City Declines To Help Finance Improvements To Parking Lot For Two Homeowners
“We are not a bank. When we get billed, they get billed,” said Saugatuck City Council Member Barry Johnson at Monday’s meeting, echoing a feeling among other councilpersons that the city should not be in the business of managing the financing and interest accrual of a special infrastructure improvement request coming from a few homeowners.
The property owners at 649 and 703 Pleasant St. requested the city about a year and half ago to make improvements to a parking pad located between their respective properties, including a change from the existing horizontal parking to parallel parking.
The city is currently undergoing some infrastructure improvements, (e.g., Water Street) and any others improvements would be cheaper and more efficient for a contractor to perform now as opposed to having the contractor return at a later time.
City officials reviewed the property owners’ proposed improvements and found them acceptable, but stipulated that the property owners would be responsible for the costs involved in the project now estimated at $5,405.
However, further discussion at Monday’s meeting about the matter led the council to vote down the originally proposed agreement, a so-called “voluntary special assessment agreement.”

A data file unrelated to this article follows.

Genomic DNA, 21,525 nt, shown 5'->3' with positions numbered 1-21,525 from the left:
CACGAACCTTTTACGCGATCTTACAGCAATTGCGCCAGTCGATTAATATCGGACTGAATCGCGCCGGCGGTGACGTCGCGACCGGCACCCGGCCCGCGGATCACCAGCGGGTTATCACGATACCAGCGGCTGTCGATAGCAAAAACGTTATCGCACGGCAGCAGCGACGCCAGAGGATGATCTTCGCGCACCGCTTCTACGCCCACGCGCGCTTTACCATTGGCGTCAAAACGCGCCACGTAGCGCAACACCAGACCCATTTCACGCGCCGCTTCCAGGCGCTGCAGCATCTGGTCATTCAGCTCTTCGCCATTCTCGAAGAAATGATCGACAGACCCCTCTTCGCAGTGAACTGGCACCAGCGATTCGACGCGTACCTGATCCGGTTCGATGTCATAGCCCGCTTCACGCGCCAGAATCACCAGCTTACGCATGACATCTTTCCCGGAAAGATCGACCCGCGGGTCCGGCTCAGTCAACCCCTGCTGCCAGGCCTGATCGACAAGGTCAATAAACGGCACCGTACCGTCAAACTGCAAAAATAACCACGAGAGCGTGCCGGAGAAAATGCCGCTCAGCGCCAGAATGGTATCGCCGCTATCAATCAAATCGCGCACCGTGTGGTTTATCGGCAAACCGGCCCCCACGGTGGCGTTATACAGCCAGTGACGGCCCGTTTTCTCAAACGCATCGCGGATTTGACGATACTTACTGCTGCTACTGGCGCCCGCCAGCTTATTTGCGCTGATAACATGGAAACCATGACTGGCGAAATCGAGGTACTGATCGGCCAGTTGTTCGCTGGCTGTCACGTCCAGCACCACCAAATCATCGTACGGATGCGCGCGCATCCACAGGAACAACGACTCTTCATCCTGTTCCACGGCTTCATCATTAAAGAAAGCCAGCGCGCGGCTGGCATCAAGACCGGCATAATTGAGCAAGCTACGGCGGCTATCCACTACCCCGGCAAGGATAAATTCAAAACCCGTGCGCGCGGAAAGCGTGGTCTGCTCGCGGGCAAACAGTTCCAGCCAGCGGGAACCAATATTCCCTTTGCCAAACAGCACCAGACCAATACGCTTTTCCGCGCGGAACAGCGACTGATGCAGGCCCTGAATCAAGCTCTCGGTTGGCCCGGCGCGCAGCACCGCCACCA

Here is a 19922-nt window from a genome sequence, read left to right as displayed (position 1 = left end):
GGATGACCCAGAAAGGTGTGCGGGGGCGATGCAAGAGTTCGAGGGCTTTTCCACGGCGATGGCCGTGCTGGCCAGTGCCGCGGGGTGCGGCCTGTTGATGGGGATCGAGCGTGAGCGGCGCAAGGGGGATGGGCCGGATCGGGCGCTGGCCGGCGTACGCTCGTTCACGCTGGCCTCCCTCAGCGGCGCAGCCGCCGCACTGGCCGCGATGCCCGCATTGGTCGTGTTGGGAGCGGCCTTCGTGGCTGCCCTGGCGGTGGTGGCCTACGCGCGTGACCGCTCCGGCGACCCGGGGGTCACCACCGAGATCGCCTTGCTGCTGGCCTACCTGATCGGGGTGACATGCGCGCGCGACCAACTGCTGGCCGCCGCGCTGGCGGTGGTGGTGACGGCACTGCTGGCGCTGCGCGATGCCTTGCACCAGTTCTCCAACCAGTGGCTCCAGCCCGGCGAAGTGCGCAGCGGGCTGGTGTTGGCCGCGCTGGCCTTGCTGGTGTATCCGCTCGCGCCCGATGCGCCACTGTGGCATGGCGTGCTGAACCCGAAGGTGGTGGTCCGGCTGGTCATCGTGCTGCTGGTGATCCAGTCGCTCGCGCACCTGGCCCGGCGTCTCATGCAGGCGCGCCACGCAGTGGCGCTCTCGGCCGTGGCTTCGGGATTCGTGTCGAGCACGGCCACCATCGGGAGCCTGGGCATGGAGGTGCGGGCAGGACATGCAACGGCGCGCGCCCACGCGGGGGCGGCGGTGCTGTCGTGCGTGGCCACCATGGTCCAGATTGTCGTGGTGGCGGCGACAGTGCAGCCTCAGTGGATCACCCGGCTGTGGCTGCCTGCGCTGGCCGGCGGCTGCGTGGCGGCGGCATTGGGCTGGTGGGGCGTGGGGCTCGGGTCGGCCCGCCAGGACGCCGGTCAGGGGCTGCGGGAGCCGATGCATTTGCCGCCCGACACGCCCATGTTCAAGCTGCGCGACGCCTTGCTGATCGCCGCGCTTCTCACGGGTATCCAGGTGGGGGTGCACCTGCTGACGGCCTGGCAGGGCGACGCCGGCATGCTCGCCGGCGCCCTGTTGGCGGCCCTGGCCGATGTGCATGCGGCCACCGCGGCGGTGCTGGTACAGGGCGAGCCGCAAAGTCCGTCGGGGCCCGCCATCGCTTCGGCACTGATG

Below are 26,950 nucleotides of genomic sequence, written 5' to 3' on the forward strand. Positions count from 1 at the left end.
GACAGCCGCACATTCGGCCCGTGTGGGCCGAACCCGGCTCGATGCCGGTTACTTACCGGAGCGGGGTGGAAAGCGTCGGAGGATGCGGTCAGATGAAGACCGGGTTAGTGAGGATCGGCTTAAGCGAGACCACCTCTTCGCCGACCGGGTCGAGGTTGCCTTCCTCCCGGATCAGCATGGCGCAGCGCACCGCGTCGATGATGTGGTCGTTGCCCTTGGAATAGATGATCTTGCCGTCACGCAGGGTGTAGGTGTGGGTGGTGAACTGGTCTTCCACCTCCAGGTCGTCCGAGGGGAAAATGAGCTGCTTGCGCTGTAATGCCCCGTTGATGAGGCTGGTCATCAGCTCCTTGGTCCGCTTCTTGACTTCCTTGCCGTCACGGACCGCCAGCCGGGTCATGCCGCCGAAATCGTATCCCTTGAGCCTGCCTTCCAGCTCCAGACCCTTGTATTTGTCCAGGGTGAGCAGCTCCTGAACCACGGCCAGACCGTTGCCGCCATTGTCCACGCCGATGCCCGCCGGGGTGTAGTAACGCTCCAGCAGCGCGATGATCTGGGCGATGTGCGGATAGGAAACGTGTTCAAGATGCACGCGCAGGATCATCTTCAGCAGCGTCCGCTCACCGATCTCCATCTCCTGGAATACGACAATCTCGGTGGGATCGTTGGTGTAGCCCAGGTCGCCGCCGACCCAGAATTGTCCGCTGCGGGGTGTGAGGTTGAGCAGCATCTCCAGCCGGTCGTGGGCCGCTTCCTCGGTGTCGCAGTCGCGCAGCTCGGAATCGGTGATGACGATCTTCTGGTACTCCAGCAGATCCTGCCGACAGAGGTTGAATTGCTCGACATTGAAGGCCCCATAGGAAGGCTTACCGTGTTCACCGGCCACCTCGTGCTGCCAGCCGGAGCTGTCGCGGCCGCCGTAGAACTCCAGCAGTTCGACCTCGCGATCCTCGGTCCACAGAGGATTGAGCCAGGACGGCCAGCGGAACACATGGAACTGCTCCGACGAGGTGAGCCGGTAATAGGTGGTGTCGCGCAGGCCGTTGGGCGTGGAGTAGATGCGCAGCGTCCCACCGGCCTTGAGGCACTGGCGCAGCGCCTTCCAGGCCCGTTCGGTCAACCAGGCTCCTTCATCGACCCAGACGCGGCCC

That process would have given the homeowners about a two-year time period or more to pay, via the summer tax bills, for the improvements.
“I don’t think the taxpayers of Saugatuck should be financing improvements that only benefit two people,” said Johnson, suggesting the city would have had to pick up the tab on the interest for financing.
That interest would be minimal, noted Saugatuck City Manager Kirk Harrier.
Instead of the special assessment agreement, the council unanimously voted on a motion to authorize the city attorney to prepare a different agreement to reflect its new wish: have the property owners pay upon completion of the work.
The agreement will have to be approved and signed by the property owners for it to be valid.
Harrier told council he did not know whether the attorney would draft that new agreement under the rubric of a special assessment or not, as special assessments only usually apply to those projects incorporated in the tax roll process.